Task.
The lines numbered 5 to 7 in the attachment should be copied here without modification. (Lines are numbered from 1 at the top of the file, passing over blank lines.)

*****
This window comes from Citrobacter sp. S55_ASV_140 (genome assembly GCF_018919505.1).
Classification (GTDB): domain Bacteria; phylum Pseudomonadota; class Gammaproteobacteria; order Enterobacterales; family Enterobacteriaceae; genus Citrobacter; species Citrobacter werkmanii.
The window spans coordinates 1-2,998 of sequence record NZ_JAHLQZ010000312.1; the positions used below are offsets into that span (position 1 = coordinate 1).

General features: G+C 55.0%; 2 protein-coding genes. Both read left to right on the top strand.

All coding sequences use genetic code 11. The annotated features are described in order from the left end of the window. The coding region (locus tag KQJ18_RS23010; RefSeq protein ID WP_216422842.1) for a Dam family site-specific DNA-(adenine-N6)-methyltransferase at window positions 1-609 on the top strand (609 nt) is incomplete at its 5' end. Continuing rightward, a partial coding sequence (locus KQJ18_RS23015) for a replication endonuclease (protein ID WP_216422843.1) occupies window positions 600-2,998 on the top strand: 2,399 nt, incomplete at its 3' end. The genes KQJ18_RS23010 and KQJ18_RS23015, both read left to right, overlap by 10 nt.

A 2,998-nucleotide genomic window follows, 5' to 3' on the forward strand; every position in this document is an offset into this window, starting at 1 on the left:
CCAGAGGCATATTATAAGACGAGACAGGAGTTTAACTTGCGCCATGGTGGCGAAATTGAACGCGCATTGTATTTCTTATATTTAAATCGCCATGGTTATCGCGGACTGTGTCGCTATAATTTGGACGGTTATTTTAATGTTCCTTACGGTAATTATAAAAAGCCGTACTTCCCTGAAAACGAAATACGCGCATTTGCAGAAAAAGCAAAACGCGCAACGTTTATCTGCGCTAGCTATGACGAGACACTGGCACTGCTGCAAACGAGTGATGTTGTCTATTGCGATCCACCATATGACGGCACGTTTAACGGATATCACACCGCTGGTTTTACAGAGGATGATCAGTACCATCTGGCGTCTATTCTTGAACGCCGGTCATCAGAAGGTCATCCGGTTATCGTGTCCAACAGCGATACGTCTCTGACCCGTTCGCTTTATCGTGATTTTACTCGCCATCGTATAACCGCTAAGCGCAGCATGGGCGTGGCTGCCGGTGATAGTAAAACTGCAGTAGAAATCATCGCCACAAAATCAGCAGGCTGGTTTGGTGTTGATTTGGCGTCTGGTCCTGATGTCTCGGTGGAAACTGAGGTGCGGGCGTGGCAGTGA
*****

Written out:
All coding sequences use genetic code 11. The annotated features are described in order from the left end of the window. The coding region (locus tag KQJ18_RS23010; RefSeq protein ID WP_216422842.1) for a Dam family site-specific DNA-(adenine-N6)-methyltransferase at window positions 1-609 on the top strand (609 nt) is incomplete at its 5' end. Continuing rightward, a partial coding sequence (locus KQJ18_RS23015) for a replication endonuclease (protein ID WP_216422843.1) occupies window positions 600-2,998 on the top strand: 2,399 nt, incomplete at its 3' end. The genes KQJ18_RS23010 and KQJ18_RS23015, both read left to right, overlap by 10 nt.

A 2,998-nucleotide genomic window follows, 5' to 3' on the forward strand; every position in this document is an offset into this window, starting at 1 on the left:
CCAGAGGCATATTATAAGACGAGACAGGAGTTTAACTTGCGCCATGGTGGCGAAATTGAACGCGCATTGTATTTCTTATATTTAAATCGCCATGGTTATCGCGGACTGTGTCGCTATAATTTGGACGGTTATTTTAATGTTCCTTACGGTAATTATAAAAAGCCGTACTTCCCTGAAAACGAAATACGCGCATTTGCAGAAAAAGCAAAACGCGCAACGTTTATCTGCGCTAGCTATGACGAGACACTGGCACTGCTGCAAACGAGTGATGTTGTCTATTGCGATCCACCATATGACGGCACGTTTAACGGATATCACACCGCTGGTTTTACAGAGGATGATCAGTACCATCTGGCGTCTATTCTTGAACGCCGGTCATCAGAAGGTCATCCGGTTATCGTGTCCAACAGCGATACGTCTCTGACCCGTTCGCTTTATCGTGATTTTACTCGCCATCGTATAACCGCTAAGCGCAGCATGGGCGTGGCTGCCGGTGATAGTAAAACTGCAGTAGAAATCATCGCCACAAAATCAGCAGGCTGGTTTGGTGTTGATTTGGCGTCTGGTCCTGATGTCTCGGTGGAAACTGAGGTGCGGGCGTGGCAGTGA